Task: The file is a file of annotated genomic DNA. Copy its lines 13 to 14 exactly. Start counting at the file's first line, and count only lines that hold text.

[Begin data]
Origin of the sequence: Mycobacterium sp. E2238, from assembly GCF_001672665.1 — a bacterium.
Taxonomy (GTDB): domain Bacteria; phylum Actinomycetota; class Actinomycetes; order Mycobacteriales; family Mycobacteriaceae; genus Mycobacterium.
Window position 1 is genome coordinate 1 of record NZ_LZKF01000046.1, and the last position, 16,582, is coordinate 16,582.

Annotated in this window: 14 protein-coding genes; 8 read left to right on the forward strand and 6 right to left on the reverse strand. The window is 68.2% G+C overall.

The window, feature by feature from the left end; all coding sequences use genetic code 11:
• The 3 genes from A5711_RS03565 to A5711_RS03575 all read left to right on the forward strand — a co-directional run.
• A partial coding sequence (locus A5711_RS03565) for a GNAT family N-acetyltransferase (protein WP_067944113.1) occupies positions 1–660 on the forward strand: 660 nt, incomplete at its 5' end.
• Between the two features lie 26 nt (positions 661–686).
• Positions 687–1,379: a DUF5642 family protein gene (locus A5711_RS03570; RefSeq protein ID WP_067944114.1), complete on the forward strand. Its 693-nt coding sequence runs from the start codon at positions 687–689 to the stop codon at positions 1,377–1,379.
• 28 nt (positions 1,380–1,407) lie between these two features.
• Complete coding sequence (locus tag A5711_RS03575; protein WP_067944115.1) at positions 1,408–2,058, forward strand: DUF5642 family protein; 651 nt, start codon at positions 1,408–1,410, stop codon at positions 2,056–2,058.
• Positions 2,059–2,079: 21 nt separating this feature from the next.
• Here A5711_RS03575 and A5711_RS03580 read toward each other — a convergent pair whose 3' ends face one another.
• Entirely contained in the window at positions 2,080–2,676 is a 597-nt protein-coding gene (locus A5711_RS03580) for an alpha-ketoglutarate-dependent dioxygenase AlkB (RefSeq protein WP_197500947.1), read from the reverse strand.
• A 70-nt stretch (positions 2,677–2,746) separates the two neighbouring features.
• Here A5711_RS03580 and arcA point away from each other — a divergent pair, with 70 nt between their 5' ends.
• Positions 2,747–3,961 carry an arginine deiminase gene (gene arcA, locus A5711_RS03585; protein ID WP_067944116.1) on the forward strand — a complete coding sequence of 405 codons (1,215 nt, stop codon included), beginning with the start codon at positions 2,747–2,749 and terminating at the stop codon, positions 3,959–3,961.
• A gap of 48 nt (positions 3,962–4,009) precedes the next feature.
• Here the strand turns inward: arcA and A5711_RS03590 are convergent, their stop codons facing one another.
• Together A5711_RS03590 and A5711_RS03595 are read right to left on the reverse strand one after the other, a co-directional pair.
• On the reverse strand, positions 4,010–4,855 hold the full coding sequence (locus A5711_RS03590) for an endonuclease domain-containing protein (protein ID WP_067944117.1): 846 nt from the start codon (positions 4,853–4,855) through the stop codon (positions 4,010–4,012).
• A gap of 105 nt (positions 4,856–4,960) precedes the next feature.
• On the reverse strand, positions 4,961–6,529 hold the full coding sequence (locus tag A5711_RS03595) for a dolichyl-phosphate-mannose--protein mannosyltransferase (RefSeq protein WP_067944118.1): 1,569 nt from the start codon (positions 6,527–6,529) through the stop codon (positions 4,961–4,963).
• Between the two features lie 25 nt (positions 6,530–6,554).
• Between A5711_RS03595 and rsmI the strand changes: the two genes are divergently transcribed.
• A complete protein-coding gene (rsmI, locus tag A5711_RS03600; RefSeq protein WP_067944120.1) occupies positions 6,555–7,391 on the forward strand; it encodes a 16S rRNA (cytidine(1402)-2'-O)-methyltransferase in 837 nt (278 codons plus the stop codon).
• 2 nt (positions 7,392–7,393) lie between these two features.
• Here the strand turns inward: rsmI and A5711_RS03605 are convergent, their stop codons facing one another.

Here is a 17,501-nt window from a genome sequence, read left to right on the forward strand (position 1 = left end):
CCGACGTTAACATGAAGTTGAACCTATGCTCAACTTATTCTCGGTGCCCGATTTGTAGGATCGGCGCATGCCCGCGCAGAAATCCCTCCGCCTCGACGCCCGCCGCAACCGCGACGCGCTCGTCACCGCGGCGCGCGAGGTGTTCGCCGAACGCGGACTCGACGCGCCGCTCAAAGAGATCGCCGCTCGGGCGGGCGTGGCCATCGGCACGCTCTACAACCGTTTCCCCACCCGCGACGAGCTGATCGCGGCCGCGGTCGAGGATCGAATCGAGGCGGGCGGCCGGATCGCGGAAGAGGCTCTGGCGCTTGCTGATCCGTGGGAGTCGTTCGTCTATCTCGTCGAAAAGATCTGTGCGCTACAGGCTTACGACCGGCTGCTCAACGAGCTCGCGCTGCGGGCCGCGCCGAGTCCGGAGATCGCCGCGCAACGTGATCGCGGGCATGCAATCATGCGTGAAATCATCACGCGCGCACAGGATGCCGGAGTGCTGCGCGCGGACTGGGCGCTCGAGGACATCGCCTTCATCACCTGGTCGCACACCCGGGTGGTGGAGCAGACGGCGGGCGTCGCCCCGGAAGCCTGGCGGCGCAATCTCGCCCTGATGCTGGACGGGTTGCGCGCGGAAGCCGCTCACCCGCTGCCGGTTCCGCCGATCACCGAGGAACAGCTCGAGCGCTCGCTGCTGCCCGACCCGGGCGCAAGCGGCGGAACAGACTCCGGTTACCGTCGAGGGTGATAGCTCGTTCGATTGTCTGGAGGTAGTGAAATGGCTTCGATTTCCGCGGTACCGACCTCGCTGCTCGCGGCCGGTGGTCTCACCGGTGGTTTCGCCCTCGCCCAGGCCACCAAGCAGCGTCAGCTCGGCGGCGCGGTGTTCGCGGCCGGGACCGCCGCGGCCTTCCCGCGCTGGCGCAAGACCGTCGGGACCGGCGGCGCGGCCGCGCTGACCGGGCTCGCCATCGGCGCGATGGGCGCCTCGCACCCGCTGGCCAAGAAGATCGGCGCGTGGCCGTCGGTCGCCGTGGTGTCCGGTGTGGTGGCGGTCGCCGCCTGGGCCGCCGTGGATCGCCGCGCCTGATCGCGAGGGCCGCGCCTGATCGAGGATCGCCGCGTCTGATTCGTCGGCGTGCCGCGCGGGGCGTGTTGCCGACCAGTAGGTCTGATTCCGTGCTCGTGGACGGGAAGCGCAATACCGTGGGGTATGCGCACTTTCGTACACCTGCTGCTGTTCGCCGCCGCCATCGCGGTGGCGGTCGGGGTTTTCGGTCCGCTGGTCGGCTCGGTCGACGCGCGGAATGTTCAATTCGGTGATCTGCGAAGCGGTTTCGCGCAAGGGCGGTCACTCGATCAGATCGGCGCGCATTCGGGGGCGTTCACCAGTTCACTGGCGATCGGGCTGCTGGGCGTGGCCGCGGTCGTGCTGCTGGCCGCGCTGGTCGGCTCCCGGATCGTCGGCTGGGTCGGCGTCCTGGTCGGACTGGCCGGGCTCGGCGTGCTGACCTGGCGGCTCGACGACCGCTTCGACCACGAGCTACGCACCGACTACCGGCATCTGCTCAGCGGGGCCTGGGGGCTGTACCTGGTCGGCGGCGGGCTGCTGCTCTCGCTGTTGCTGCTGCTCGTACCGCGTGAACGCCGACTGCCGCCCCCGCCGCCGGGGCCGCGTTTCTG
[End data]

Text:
• Here A5711_RS03575 and A5711_RS03580 read toward each other — a convergent pair whose 3' ends face one another.
• Entirely contained in the window at positions 2,080–2,676 is a 597-nt protein-coding gene (locus A5711_RS03580) for an alpha-ketoglutarate-dependent dioxygenase AlkB (RefSeq protein WP_197500947.1), read from the reverse strand.